View Full Version : Hiroshima & Nagasaki - On the 65th Anniversary of Nagasaki (From a Leftie)

08-09-2010, 10:20 PM
Modern apologetic commentary about Hiroshima neglects the fact that for the Japanese people themselves, the nuclear attacks more than arguably reduced casualties. If the intensity of fighting at Guadalcanal and Iwo Jima is any guide, a conventional invasion would have created an even larger bloodbath, for Allied troops but even more so for Japanese civilians.

Just as importantly, the use of the nuclear weapon in Japan is an exceedingly rare example of a situation where its use would be primarily to take or reclaim territory. Usually, the nuclear weapon would be used as a "tripwire" device triggered by a conventional invasion. As Paul Luttwak pointed out in the July 1982 issue, the level of conventional forces needed to defend the West against a Soviet conventional attack would be staggering. The Maginot and Bar-Lev lines did not hold since they were not, and could not be thick enough to resist enemy attack.

Thus, by disarming, the Western countries are rendering themselves defenseless. Our enemies suffer no such disadvantage from disarmament, even assuming that they would honor so-called "arms control" treaties.

Link to related article, excerpts below (http://www.commentarymagazine.com/viewarticle.cfm/hiroshima--obama--and-truman-15496):

August 9, 2010 is the 65th anniversary of the attack on Nagasaki, the second and final of two nuclear bombings by the U.S. of Japan. Today’s ceremony commemorating the 65th anniversary of the nuclear bombing of Hiroshima had something new: the presence of the U.S. ambassador to Japan.


Mourning the loss of so many lives in the bombing is both understandable and appropriate. But the problem lies in the way Japan remembers World War II. One of the reasons why it would have been appropriate for the United States to avoid its official presence at this ceremony is that the Japanese have never taken full responsibility for their own conduct during the war that the Hiroshima bombing helped end. Indeed, to listen to the Japanese, their involvement in the war sounds limited to the incineration of the cities of Hiroshima and Nagasaki, as well as the fire bombings of many other urban centers in the country, followed by a humiliating American occupation. The horror of the two nuclear bombs didn’t just wipe out two cities and force Japan’s government to finally bow to the inevitable and surrender. For 65 years it has served as a magic event that has erased from the collective memory of the Japanese people the vicious aggression and countless war crimes committed against not only the Allied powers but also the peoples of Asia who fell under their cruel rule in the 1930s and 1940s. The bombing of Hiroshima was horrible, but it ought not, as it has for all these years, to serve as an excuse for the Japanese people to forget the crimes their government and armed forces committed throughout their empire during the years that preceded the dropping of the first nuclear bomb.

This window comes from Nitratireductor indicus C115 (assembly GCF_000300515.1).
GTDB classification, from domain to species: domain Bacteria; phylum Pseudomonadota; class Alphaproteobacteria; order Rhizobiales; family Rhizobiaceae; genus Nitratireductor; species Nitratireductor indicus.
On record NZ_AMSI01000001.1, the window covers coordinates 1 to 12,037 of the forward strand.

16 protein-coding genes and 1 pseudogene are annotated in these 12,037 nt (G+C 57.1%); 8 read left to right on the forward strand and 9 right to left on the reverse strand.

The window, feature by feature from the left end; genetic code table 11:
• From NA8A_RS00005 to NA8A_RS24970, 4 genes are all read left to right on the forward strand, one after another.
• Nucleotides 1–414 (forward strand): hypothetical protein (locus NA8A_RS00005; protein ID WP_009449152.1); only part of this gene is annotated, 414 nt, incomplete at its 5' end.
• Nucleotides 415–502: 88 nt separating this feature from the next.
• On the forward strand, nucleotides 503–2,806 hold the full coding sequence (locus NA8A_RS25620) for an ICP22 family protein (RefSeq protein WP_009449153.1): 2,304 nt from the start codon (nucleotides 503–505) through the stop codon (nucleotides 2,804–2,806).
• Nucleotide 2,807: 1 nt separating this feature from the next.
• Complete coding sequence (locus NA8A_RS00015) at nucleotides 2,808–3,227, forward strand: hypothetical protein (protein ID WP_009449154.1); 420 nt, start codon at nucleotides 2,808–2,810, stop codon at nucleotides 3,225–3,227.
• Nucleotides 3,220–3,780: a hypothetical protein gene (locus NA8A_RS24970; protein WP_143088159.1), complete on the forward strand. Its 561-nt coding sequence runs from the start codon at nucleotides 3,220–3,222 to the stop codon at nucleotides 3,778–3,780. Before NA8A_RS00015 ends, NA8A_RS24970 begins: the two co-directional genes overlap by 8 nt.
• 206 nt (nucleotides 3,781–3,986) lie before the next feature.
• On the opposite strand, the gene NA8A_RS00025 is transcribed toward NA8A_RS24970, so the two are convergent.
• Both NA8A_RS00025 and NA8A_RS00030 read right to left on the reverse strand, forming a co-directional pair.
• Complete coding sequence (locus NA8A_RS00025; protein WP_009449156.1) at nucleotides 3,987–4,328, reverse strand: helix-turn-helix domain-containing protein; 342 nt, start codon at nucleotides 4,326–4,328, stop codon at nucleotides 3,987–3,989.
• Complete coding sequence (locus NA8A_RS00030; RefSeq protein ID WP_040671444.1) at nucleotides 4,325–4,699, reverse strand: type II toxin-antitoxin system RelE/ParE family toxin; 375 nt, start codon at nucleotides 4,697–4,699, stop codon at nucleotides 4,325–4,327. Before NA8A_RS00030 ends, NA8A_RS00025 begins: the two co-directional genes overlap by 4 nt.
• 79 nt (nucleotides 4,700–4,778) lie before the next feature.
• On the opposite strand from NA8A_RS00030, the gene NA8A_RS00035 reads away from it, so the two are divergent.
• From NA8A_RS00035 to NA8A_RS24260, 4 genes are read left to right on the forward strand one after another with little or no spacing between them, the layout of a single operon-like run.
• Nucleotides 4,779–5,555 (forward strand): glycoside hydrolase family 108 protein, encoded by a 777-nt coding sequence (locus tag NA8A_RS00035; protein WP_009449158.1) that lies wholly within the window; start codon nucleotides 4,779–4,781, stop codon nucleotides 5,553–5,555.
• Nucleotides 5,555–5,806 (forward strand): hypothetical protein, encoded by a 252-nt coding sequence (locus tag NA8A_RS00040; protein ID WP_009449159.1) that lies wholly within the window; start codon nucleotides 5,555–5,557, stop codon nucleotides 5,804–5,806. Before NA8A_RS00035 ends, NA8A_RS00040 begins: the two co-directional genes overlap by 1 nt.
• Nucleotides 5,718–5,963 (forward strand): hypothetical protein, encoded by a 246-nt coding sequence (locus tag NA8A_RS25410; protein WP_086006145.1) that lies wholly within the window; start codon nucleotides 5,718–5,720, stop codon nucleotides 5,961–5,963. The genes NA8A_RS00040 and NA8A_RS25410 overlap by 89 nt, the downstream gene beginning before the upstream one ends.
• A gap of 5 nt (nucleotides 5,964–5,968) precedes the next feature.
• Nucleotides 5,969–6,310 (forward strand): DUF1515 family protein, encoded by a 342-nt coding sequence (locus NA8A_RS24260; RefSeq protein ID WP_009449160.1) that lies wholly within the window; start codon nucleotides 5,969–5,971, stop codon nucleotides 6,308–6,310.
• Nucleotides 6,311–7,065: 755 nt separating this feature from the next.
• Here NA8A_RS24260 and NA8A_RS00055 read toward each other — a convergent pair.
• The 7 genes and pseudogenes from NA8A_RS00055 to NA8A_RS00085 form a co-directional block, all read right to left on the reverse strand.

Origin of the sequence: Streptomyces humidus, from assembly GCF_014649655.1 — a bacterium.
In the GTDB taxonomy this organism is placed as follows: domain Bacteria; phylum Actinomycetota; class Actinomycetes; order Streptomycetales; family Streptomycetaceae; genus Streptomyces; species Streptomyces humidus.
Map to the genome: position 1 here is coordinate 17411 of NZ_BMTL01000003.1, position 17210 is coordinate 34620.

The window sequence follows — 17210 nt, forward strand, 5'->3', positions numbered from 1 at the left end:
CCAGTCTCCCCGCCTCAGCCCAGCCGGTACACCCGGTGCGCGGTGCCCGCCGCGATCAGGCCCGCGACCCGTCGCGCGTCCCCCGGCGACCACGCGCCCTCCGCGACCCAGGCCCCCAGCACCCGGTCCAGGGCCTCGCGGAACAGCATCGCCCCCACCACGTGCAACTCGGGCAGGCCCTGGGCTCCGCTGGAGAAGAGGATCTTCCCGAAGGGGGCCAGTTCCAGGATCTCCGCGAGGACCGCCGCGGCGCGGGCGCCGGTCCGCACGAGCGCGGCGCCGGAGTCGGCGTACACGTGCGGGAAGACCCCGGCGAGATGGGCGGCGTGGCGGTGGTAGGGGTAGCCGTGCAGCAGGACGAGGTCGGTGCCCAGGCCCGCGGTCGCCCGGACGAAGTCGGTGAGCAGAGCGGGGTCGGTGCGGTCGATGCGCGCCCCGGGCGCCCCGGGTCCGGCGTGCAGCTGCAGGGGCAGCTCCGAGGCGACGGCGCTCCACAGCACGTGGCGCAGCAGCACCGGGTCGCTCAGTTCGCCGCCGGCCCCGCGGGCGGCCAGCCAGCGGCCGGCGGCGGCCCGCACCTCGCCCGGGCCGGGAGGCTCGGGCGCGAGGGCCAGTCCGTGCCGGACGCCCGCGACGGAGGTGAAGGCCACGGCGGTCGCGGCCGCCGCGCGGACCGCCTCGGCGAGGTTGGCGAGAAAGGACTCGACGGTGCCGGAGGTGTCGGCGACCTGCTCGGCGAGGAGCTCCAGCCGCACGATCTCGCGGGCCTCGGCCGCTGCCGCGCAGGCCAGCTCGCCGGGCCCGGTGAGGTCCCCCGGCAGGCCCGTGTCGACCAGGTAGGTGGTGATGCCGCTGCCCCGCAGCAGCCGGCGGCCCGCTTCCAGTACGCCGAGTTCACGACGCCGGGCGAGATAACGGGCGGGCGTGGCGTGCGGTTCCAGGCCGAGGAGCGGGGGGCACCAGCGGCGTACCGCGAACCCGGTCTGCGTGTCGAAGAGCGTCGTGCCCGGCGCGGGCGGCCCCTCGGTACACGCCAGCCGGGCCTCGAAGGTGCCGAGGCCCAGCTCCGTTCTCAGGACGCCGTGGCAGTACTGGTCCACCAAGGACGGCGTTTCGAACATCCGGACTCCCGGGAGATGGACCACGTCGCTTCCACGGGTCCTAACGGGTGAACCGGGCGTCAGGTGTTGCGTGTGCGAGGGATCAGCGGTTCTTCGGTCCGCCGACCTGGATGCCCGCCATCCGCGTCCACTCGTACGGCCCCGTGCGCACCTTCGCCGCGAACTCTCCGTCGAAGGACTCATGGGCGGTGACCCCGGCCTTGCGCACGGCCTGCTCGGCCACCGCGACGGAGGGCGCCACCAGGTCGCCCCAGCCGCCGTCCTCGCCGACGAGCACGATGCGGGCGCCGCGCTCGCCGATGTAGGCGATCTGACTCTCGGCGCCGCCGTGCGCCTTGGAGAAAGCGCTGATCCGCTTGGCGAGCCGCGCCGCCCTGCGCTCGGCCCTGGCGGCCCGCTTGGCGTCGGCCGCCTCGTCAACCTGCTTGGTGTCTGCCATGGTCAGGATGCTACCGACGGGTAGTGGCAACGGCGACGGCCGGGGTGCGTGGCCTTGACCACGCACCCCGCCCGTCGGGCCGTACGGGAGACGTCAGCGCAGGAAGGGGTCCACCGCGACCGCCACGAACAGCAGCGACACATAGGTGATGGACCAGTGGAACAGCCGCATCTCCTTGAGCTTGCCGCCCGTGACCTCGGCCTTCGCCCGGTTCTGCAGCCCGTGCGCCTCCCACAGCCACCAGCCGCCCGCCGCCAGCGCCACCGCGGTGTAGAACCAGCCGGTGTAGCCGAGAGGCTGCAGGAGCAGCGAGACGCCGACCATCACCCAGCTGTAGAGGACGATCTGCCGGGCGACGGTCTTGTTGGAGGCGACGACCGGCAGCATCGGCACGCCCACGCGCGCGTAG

The other troubling context to this event is the emphasis on banning nuclear weapons as the end all of contemporary foreign policy — a message reinforced by United Nations General-Secretary Ban Ki Moon, who cited President Obama’s support for this cause in his remarks at Hiroshima. The notion that nuclear weapons themselves are a threat to the world and must be banned is the sort of piety we expect to be mouthed at Hiroshima, but it betrays a lack of both historical and contemporary understanding of strategic realities. These weapons may be terrible, but the plain truth is that their existence kept the peace between the rival superpowers during the Cold War. America’s nuclear arsenal ensured the freedom of Western Europe as well as that of Japan after World War II.


08-09-2010, 10:24 PM
Always good JBG, and you are really not that much of a lefty!:)

08-09-2010, 10:48 PM
Always good JBG, and you are really not that much of a lefty!:)I screwed up the link. It's fixed now and it's to a left-wing site.